The stochastic uncertainties affecting the models used to describe the behavior of structural/mechanical systems may give rise to unfavorable scenarios leading to failures. In this framework, the quantification of the failure probability is a recognized fundamental task for structural safety and reliability analyses. Unfortunately, the estimation of the failure probability of structural/mechanical systems is a computationally demanding task, especially when the failure is a rare event and the computer codes used to model the system response require large computational efforts. One major issue further complicates the estimation process, i.e., the parameters of the probability distributions of the random variables used to describe the uncertainties involved can, in turn, be imprecise, since they are typically estimated by means of statistical inference based on observations and engineering judgment. In this context, reliability sensitivity analysis aims at estimating the influence of this additional source of uncertainty on the system failure probability in order to assess the robustness of the system to the modeling of uncertainties. Intuitively, reliability sensitivity analyses may easily become prohibitive by standard sampling-based methods (e.g., Monte Carlo method), since a nested, second level of uncertainties is involved. To overcome this issue, in this work we embed the efficient AK-IS algorithm for estimating small failure probabilities within an original computational framework that allows to perform a Sobol-based, global sensitivity analysis of the failure probability at an affordable number of computer model evaluations. The algorithm is demonstrated with reference to two case studies of literature of structural/mechanical reliability, often used in the literature as benchmark tests.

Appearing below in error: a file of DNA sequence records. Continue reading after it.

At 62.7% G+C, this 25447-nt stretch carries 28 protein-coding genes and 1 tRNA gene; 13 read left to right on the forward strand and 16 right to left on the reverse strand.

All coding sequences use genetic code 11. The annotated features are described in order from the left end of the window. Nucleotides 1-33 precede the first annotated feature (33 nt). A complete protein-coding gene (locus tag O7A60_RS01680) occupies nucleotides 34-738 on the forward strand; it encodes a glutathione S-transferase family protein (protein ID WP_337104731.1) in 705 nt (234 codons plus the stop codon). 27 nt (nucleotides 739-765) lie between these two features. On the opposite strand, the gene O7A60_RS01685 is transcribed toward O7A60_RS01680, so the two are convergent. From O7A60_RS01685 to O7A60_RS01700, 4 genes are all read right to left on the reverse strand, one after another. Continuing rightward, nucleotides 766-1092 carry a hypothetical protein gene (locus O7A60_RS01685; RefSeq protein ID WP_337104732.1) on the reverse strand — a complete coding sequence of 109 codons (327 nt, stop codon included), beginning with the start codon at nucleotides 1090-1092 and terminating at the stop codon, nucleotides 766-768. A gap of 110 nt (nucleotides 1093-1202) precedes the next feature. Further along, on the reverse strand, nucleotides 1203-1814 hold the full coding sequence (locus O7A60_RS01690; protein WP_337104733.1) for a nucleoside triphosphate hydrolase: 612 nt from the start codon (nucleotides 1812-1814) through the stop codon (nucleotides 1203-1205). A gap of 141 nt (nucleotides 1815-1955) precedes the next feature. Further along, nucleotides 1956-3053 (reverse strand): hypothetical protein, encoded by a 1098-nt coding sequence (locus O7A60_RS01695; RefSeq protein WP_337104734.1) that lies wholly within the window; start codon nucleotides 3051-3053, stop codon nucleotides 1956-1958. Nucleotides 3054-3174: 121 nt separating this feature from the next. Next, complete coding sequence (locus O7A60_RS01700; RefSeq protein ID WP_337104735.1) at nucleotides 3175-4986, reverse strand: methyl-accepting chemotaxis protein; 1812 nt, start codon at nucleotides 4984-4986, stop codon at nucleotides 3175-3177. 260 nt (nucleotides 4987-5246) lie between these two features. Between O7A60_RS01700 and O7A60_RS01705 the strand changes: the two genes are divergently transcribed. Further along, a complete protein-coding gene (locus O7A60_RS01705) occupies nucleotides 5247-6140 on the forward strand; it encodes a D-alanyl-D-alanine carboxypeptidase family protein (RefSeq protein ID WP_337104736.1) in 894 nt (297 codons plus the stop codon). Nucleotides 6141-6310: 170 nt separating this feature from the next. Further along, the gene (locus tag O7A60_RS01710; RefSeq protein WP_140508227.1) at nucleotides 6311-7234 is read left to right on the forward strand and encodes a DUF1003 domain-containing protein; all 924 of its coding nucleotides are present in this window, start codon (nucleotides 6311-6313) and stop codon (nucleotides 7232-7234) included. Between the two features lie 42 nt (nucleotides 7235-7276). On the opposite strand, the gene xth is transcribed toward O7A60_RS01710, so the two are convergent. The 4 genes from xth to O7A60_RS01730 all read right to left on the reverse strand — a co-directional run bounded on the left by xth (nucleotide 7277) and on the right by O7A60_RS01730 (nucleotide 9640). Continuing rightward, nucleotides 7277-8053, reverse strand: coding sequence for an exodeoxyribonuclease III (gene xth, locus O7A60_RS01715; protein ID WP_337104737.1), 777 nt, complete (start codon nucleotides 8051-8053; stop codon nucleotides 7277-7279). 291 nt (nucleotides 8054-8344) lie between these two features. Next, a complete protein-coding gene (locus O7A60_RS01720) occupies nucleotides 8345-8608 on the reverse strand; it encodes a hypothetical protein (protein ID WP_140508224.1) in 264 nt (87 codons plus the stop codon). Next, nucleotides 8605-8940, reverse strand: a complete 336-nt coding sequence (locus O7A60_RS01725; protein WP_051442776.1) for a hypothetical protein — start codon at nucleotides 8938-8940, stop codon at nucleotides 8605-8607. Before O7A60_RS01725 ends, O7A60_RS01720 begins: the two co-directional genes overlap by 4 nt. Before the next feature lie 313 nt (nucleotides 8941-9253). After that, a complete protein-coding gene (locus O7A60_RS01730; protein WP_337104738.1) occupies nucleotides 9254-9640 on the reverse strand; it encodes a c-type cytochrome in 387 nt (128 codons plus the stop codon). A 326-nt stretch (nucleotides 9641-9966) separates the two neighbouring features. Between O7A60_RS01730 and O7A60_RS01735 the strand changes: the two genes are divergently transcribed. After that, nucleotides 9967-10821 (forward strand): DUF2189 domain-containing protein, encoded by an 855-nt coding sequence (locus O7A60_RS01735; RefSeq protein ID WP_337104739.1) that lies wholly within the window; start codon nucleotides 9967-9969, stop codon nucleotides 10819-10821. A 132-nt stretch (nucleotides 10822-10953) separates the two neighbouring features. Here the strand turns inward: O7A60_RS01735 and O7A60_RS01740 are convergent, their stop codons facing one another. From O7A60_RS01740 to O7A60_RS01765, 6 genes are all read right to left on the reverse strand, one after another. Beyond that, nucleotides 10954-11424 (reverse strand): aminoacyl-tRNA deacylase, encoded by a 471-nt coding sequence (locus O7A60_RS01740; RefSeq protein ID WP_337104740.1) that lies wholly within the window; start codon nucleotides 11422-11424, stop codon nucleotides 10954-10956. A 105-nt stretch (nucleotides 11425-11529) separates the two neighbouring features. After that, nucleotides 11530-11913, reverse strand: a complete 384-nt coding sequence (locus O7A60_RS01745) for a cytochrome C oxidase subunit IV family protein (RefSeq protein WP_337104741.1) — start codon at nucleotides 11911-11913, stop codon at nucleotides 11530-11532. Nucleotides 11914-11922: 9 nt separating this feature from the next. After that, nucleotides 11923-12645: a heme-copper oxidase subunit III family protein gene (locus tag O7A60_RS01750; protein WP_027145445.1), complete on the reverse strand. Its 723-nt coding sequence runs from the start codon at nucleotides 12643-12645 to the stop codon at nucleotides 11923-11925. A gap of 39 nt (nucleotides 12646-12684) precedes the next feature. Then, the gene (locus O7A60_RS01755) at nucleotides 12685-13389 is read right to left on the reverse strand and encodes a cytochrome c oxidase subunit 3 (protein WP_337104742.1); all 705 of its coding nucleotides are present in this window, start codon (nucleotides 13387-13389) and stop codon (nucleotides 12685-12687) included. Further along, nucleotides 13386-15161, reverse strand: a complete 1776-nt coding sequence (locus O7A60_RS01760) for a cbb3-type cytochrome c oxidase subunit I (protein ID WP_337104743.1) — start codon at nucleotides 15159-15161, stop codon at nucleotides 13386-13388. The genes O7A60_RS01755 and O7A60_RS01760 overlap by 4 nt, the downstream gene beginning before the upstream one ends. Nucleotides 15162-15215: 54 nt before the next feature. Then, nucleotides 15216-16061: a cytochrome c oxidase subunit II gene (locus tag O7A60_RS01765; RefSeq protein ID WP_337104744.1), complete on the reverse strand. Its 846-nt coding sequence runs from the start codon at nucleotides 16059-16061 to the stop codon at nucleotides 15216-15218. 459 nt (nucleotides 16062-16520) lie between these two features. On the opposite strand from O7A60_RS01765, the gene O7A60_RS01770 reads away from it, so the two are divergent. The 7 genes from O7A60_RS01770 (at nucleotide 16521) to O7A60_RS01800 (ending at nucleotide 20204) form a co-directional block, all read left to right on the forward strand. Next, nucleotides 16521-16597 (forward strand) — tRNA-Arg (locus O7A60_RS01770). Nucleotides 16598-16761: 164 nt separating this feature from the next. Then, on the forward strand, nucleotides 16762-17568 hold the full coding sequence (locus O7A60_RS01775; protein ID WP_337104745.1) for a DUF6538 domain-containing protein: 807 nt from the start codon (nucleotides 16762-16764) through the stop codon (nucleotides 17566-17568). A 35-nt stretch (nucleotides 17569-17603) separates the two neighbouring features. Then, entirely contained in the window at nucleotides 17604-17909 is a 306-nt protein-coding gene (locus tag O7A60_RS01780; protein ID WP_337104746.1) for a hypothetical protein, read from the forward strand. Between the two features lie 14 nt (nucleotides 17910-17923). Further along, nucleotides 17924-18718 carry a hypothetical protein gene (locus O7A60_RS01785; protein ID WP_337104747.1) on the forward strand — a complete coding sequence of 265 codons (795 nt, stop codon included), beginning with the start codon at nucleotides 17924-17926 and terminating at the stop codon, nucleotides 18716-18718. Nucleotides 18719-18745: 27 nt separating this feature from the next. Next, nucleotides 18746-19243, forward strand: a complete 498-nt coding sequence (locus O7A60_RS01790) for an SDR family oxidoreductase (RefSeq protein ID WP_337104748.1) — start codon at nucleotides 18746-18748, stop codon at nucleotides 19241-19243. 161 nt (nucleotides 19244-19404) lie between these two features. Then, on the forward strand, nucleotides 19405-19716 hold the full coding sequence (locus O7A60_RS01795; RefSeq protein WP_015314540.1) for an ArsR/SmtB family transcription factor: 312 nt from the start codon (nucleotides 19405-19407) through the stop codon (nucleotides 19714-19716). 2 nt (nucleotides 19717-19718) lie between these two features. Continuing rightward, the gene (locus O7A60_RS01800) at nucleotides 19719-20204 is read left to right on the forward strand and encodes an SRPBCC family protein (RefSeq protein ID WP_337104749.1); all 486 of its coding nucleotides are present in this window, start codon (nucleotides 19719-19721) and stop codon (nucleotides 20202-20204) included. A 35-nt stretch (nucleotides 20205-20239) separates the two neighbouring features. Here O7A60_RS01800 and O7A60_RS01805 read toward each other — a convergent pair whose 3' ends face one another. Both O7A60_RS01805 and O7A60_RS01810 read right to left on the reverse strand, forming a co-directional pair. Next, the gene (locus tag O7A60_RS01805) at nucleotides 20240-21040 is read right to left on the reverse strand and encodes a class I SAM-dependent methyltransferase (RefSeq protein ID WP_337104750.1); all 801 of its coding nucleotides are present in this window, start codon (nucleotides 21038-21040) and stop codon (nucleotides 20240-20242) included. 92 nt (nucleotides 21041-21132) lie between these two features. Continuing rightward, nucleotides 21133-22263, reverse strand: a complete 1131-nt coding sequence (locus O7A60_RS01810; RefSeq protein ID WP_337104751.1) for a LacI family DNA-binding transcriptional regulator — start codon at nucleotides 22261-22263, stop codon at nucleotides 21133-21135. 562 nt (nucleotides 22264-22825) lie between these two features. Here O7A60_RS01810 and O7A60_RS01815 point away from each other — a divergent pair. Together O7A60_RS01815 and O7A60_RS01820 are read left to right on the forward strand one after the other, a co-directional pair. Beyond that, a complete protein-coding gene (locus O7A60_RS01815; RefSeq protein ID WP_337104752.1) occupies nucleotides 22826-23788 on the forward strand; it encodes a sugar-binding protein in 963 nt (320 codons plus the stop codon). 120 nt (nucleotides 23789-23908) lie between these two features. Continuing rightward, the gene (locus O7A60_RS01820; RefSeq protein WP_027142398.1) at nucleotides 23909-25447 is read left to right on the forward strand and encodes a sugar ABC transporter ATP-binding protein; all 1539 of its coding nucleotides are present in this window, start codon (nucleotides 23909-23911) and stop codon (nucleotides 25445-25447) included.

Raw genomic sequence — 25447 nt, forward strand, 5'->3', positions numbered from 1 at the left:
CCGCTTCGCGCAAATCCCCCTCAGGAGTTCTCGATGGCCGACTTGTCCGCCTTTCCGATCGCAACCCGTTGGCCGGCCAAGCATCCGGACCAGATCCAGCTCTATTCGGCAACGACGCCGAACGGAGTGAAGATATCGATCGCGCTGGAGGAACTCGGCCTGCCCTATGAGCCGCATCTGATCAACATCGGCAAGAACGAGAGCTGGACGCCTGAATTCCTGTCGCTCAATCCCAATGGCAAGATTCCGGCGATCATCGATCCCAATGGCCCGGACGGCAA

Global reliability sensitivity analysis by Sobol-based dynamic adaptive kriging importance sampling

F. Cadini;M. Giglio
2020-01-01

Abstract

The stochastic uncertainties affecting the models used to describe the behavior of structural/mechanical systems may give rise to unfavorable scenarios leading to failures. In this framework, the quantification of the failure probability is a recognized fundamental task for structural safety and reliability analyses. Unfortunately, the estimation of the failure probability of structural/mechanical systems is a computationally demanding task, especially when the failure is a rare event and the computer codes used to model the system response require large computational efforts. One major issue further complicates the estimation process, i.e., the parameters of the probability distributions of the random variables used to describe the uncertainties involved can, in turn, be imprecise, since they are typically estimated by means of statistical inference based on observations and engineering judgment. In this context, reliability sensitivity analysis aims at estimating the influence of this additional source of uncertainty on the system failure probability in order to assess the robustness of the system to the modeling of uncertainties. Intuitively, reliability sensitivity analyses may easily become prohibitive by standard sampling-based methods (e.g., Monte Carlo method), since a nested, second level of uncertainties is involved. To overcome this issue, in this work we embed the efficient AK-IS algorithm for estimating small failure probabilities within an original computational framework that allows to perform a Sobol-based, global sensitivity analysis of the failure probability at an affordable number of computer model evaluations. The algorithm is demonstrated with reference to two case studies of literature of structural/mechanical reliability, often used in the literature as benchmark tests.
Adaptive kriging
Importance sampling
Reliability sensitivity analysis
Sobol indexes
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Utilizza questo identificativo per citare o creare un link a questo documento: https://hdl.handle.net/11311/1151102
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